Design and User Interface:
Microsoft claims with the new design more of a web page can be seen than in Firefox even if it’s only by a few centimeters. It appears that Chrome actually allows you to see a bit more of a page, but honestly the difference in space really seems insignificant to us.
Most of the layout changes should be pretty obvious: the menu bar has been removed and the navigation controls / address bar are now at the forefront. We don’t need to tell you that it looks a lot like Chrome, our guess is that Google’s not exactly flattered by that since we’re actually feeling the look of IE9 more than the cartoony aesthetic of Chrome, but we realize that’s a personal preference. The compatibility view, refresh and stop buttons have been just latched on to the address bar and there are dedicated favorite and tools buttons on the far right side.
This isn’t one of the most obvious new features of IE9, but it may just be our favorite. If you keep the some web applications open all day like Gmail, Pandora, Twitter, and Facebook, but mistakenly close them when they are lumped together with a bunch of other sites. IE9 lets you separate out those sites and lock them right to the Windows Taskbar. You drag a site to the bar, and when pinned it pulls the favicon so it looks like it’s actually a separate program. Some sites will also support jump lists, which is the list of shortcuts that appears when you right click the icons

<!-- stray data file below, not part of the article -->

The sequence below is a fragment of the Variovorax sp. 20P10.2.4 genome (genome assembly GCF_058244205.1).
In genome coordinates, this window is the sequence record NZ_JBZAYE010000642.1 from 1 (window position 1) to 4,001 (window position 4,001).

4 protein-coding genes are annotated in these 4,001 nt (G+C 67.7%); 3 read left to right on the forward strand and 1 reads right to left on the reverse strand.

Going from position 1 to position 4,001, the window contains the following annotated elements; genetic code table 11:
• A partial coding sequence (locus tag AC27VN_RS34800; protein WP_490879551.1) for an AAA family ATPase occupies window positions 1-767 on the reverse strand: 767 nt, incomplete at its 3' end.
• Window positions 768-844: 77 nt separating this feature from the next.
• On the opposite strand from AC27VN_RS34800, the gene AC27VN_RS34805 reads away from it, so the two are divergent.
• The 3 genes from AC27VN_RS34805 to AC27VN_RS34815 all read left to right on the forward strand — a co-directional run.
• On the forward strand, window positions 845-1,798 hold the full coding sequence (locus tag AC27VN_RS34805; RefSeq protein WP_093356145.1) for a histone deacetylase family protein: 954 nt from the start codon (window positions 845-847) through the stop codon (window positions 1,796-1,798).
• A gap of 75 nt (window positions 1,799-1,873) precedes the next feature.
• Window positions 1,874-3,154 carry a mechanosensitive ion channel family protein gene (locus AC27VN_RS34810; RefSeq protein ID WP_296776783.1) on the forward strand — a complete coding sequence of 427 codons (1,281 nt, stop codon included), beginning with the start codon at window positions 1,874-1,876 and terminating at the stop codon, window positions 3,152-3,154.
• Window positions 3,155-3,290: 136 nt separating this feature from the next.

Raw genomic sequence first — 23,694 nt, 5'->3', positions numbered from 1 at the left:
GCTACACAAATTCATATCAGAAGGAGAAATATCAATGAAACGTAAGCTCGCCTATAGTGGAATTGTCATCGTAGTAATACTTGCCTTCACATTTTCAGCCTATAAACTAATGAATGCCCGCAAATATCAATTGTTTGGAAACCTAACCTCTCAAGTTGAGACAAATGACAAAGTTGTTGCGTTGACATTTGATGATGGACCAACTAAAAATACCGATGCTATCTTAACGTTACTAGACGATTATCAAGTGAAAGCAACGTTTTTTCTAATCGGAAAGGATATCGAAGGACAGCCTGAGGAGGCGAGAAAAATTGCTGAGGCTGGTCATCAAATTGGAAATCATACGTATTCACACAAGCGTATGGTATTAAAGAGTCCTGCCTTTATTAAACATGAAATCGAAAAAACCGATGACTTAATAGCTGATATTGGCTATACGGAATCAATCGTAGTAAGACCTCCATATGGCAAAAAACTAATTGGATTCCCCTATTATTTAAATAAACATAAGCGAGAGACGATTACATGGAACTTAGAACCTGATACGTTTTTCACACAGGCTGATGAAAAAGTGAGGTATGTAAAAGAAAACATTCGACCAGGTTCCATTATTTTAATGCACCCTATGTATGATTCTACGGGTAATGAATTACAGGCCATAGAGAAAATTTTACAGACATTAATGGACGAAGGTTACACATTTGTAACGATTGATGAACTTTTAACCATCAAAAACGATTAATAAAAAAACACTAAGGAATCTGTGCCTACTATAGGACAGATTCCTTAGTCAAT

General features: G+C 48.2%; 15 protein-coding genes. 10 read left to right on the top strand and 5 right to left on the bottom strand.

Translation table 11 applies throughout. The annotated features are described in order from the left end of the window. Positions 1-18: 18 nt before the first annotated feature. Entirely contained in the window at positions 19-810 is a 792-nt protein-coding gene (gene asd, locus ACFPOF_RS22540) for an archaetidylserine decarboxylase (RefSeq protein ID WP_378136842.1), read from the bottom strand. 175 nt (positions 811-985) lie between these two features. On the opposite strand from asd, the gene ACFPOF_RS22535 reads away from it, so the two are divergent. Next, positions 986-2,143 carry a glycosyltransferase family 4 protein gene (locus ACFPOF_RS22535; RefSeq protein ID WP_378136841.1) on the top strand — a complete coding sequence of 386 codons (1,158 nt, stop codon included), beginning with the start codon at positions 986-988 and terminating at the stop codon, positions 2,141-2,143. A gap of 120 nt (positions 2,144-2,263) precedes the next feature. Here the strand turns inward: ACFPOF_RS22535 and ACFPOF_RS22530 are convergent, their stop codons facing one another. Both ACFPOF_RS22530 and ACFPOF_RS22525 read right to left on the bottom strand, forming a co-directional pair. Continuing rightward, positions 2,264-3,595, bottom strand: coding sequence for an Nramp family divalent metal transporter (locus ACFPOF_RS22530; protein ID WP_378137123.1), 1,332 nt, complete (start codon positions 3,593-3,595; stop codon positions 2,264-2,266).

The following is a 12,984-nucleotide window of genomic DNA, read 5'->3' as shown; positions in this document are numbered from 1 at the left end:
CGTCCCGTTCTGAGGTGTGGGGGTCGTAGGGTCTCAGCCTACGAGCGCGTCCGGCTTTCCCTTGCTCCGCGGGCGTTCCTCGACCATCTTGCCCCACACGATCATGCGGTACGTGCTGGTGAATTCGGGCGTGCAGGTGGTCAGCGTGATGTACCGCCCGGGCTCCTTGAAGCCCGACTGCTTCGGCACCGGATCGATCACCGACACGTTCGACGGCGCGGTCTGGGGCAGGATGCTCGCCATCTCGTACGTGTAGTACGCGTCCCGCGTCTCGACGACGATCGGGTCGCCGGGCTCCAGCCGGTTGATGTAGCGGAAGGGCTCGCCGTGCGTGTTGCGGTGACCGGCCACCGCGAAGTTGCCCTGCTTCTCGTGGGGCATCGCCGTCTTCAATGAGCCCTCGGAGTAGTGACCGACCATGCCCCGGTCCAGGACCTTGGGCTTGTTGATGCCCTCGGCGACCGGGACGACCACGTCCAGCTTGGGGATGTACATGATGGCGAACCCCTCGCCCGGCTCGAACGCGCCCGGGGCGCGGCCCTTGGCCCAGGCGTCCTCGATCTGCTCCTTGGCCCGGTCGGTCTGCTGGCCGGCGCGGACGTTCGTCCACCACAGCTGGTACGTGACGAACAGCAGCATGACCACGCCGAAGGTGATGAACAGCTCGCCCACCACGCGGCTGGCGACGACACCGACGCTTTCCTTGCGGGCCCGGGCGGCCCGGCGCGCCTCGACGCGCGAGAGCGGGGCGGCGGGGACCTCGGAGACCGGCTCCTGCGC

One Box:The address bar in IE9 still doubles as a search field, but it now has more capabilities. The default search engine is obviously Bing, but you can install Google, Wikipedia, Amazon, Facebook and lots of others through the Add-On page. You are actually becoming bigger fan of Bing by the day, and keeping it as the default search engine has its advantages: typing in terms like “Weather NYC” brought up the temperature and conditions inline, the bar also displays history results.
Tabs aren’t new to Internet Explorer, but Microsoft’s added a few new tricks. They’re really easy to snap out of place now, and even if you’re doing something like playing a video in YouTube, detaching it doesn’t lose your place as content is continuously rendered. Like Chrome, there’s now the ability to just shut down one tab when a website starts to hang. Instead of having to shut down the entire browser, you can go into the task manager and just kill that particular tab. The new tab page shows frequently visited sites along with a meter of how actively you visit them.
IE9 adds a real download manager that lets you see what you’ve recently downloaded as well as see the progress of a current download. Our program downloads appeared in the manager, but oddly a picture download didn’t. It also has a SmartScreen Filter, as it’s been dubbed, that alerts you to security issues. Alerts appear within the browser window now rather than as a pop-up.